Penangites are annoyed with the DAP-led state government’s recent revelation that it only had a very small land bank left.
In fact, many did not take kindly to senior state executive councillor Chow Kon Yeow’s admission that Penang cannot fund its own highly ambitious RM27 billion Penang Transport Master Plan (PTMP) even if it sells all the land it has, which warranted massive land reclamations.
In recent weeks, several photos made their way onto social media, with insinuations about the state government’s land deals. One of them showed that Penang’s land bank had dropped from 18 per cent in 2008, when it came to power, to six per cent in 2014.
It also showed the state government’s expenditure had increased from RM270 million in 2008 to RM832 million in 2014. Another photo had the words “Many Foreign Developer (sic) lobbying Penang State Govt for Land in Penang … Is Penang on sale now?”
Disgruntled netizens took to social media to post various comments about the state’s land deals. Among the postings were: “DAP-led Penang government sold about 66 per cent of land left by previous BN government. The land drop from 18 per cent to 6 per cent within 8 years. Would there be anything left for future generations if it continues to sell land?”
“… HIS (referring to Chief Minister Lim Guan Eng) father’s land?”. “
DULU dia kutuk kerajaan Kelantan … juai tanah n pajak hutan untuk projek balak laa nii apa dah jadi sendiri ludah sendiri jilat.” (Lim had previously condemned the Kelantan government for selling and leasing its land for logging projects but look what’s happening to Penang now.)
“LAGI sikit sudah habis jual!” (In no time, all the land will be sold.)
“LAGI satu penggal, rumput pun jual habis.” (One more term, and even all the grass will be sold off.)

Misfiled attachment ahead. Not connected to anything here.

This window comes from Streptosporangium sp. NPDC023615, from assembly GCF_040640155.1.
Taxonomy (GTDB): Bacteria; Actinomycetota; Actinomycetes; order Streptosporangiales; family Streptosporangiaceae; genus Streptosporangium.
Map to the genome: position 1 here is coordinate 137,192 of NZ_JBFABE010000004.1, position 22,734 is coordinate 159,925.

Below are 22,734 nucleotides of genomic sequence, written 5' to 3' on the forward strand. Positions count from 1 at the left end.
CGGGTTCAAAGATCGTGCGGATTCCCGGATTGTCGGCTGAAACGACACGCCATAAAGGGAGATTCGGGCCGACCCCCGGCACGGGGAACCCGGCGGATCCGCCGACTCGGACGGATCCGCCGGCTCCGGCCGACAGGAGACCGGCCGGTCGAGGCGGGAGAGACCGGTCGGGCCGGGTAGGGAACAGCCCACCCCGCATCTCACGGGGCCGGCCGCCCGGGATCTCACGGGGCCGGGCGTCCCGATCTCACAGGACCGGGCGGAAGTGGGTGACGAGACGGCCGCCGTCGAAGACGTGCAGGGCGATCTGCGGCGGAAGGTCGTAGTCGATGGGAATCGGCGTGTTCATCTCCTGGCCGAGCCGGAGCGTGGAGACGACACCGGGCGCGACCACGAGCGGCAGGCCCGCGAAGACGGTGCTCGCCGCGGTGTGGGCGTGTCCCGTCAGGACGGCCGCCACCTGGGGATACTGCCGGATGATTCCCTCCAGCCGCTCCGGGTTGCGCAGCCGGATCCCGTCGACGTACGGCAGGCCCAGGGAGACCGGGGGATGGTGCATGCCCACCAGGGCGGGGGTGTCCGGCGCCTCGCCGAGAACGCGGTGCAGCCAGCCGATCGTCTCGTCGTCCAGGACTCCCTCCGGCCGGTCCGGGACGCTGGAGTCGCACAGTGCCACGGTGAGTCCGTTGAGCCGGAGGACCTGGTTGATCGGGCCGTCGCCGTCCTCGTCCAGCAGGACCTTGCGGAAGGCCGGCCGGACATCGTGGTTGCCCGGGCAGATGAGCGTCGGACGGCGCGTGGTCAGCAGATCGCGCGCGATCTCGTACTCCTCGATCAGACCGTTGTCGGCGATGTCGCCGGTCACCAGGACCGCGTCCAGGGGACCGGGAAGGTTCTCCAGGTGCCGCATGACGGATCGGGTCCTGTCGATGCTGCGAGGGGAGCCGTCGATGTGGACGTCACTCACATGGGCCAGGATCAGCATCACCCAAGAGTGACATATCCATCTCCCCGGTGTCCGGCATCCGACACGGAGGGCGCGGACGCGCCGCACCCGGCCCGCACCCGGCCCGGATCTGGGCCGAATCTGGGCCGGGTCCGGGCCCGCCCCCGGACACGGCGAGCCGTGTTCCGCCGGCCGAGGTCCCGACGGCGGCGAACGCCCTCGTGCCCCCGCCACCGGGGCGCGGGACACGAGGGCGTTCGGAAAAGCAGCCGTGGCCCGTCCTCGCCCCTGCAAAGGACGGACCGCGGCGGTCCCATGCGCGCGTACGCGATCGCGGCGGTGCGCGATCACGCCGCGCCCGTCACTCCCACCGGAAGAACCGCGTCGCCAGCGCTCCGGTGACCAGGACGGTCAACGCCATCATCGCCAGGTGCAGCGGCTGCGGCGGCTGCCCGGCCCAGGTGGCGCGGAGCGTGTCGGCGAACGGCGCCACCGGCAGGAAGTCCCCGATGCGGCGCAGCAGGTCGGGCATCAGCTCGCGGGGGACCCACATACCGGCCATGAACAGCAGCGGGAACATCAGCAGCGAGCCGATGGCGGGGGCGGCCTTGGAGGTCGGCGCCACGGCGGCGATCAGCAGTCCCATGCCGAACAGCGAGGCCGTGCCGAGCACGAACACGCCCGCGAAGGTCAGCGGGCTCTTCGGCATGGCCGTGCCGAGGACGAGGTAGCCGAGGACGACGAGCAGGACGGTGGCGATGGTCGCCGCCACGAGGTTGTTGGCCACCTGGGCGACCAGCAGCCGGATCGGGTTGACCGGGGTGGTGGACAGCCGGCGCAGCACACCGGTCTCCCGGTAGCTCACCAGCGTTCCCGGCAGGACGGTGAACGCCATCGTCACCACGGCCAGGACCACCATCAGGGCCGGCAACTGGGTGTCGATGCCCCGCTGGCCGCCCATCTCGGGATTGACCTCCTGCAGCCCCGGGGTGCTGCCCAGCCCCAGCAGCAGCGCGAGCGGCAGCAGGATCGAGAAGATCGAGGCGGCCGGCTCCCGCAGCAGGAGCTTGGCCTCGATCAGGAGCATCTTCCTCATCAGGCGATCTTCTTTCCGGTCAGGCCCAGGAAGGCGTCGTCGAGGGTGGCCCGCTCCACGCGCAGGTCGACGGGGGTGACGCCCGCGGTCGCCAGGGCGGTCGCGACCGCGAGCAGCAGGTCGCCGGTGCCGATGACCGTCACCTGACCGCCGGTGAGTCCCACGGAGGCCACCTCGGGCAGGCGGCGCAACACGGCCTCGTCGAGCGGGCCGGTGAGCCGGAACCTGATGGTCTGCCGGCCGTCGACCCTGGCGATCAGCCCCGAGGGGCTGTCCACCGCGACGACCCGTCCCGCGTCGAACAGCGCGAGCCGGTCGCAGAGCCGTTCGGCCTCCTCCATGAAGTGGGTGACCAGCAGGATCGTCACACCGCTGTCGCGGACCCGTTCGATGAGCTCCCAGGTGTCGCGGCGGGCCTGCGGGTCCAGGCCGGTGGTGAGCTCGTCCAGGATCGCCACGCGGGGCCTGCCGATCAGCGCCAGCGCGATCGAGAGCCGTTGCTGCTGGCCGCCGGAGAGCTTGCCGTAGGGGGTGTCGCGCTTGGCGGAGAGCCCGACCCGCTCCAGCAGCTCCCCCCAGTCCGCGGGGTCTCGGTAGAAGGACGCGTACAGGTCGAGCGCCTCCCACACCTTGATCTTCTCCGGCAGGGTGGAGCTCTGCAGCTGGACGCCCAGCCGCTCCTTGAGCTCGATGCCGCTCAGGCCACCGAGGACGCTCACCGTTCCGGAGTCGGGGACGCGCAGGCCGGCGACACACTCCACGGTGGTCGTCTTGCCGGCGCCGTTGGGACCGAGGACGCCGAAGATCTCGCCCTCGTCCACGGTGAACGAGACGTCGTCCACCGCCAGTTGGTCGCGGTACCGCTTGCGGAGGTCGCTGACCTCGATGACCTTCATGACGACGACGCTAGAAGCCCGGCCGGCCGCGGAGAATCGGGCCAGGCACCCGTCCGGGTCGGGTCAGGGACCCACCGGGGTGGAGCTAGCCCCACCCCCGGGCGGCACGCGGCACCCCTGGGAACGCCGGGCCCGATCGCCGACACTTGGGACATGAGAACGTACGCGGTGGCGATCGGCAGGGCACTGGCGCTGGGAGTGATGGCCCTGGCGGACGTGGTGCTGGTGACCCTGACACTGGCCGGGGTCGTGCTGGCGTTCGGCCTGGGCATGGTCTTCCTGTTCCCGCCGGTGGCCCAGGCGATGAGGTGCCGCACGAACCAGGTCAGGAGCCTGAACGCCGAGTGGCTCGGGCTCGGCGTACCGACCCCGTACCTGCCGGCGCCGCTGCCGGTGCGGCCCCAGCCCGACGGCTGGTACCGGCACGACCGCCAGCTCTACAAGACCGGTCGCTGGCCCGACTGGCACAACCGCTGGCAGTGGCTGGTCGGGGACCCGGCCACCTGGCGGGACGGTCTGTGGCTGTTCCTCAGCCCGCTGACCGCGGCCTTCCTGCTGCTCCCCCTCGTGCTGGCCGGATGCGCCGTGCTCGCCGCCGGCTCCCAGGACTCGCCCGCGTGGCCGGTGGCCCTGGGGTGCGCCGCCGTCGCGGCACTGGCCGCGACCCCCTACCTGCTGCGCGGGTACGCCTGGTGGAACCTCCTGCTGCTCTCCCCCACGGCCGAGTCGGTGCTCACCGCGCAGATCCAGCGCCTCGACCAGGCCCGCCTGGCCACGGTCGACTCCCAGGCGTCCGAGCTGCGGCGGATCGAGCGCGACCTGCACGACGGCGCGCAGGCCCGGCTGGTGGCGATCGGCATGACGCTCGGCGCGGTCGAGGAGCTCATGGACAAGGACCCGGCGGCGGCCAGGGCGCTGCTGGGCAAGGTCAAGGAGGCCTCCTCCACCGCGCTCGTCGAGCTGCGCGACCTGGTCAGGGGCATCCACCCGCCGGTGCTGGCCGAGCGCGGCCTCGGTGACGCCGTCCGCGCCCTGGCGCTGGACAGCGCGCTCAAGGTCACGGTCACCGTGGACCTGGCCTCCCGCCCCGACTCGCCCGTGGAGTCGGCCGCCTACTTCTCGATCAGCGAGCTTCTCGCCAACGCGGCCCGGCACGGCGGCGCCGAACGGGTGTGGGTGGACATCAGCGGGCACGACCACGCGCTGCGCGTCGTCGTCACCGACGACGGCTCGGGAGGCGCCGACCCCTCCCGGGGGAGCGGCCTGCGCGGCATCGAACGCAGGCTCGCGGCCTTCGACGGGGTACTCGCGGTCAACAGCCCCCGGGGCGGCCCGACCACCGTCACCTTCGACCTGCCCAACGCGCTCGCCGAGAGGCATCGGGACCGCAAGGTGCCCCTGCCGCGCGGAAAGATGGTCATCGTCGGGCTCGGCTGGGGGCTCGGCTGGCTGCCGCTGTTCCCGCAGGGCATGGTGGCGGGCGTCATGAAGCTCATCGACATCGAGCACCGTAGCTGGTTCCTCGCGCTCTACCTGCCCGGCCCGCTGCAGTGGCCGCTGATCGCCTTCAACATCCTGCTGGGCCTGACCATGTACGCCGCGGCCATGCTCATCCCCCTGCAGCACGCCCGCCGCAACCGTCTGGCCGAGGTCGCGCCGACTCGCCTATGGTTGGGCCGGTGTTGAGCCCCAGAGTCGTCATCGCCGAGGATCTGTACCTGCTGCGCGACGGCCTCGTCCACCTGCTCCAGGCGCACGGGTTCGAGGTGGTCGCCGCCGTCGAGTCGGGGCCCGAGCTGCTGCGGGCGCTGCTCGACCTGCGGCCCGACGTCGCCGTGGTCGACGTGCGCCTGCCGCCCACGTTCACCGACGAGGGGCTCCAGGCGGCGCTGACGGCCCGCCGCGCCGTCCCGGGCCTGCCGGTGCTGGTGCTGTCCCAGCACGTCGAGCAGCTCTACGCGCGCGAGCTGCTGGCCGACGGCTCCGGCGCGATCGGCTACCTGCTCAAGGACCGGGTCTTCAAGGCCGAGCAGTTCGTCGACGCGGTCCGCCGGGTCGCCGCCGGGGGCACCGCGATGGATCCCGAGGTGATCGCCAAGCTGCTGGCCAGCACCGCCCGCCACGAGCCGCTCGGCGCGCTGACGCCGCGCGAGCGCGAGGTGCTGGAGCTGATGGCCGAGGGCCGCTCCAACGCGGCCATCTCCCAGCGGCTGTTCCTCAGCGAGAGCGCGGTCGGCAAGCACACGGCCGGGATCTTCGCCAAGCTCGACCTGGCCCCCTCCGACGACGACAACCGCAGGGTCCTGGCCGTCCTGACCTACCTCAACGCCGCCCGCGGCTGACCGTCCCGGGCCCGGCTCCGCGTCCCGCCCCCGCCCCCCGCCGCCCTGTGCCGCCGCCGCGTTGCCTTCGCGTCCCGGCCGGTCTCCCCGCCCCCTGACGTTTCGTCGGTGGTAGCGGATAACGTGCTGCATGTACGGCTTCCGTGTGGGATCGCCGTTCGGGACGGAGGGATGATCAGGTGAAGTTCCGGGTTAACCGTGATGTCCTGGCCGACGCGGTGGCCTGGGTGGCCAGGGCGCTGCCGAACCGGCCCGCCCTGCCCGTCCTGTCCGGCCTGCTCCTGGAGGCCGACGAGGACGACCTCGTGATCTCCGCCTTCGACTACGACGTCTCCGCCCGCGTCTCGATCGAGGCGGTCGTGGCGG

Even the Auditor General’s Report in 2012 mentioned that Penang’s revenue was mainly derived from the sale of land as well as taxes and fees from such transactions. It showed that the state’s collections from land premium payments, which were typically payments from alienation of state land, had sky-rocketed more than 1,000 per cent, from RM19 million in 2008 to RM206 million in 2012.
Press reports in recent years also highlighted the sale of state land under Lim’s administration.
2011: 41ha in Bayan Mutiara (worth RM1.07 billion); 2013: 44ha in Gurney Drive (no cash involved);
2013: 16ha in Batu Kawan (RM65.34 million); 2014: 99ha in Batu Kawan (RM484 million);
2014: 12ha in Batu Kawan (RM67 million); 2014: 190ha in Batu Kawan (RM1.02 billion); and,
2014: 49 per cent of 80ha in Batu Kawan and 2ha in Bayan Lepas (no cash involved). There have been claims that the lands were sold for RM12.5 billion.
Lim should come forward to verify this figure. If it’s true, he has to justify the land sales. What are these lands used for?
The people are asking where all those billions of ringgit have gone to. What benefits did they derive from the land deals? In fact, some of the land sold have been replaced with high-rises and bungalows, which are beyond the means of the ordinary folk here.
What is even more saddening is the fact that many people here are still crying their hearts out for a decent roof over their heads. While the state had announced several affordable and public housing projects in recent years, the end products have yet to be seen in the majority of the cases.
The ball is now in the state government’s court to address the people’s displeasure. Lim has to do away with the argument that Barisan Nasional sold more land in Penang, yet received less money. The people should not be taken as fools as they know very well how land prices have skyrocketed in recent years.
People no longer buy such arguments. With only six per cent of state land left since 2014, one wonders whether the state government will have any land left in future to sell. After all, the lands are the people’s assets and should remain in their hands. Why sell off land which can be developed to help the people?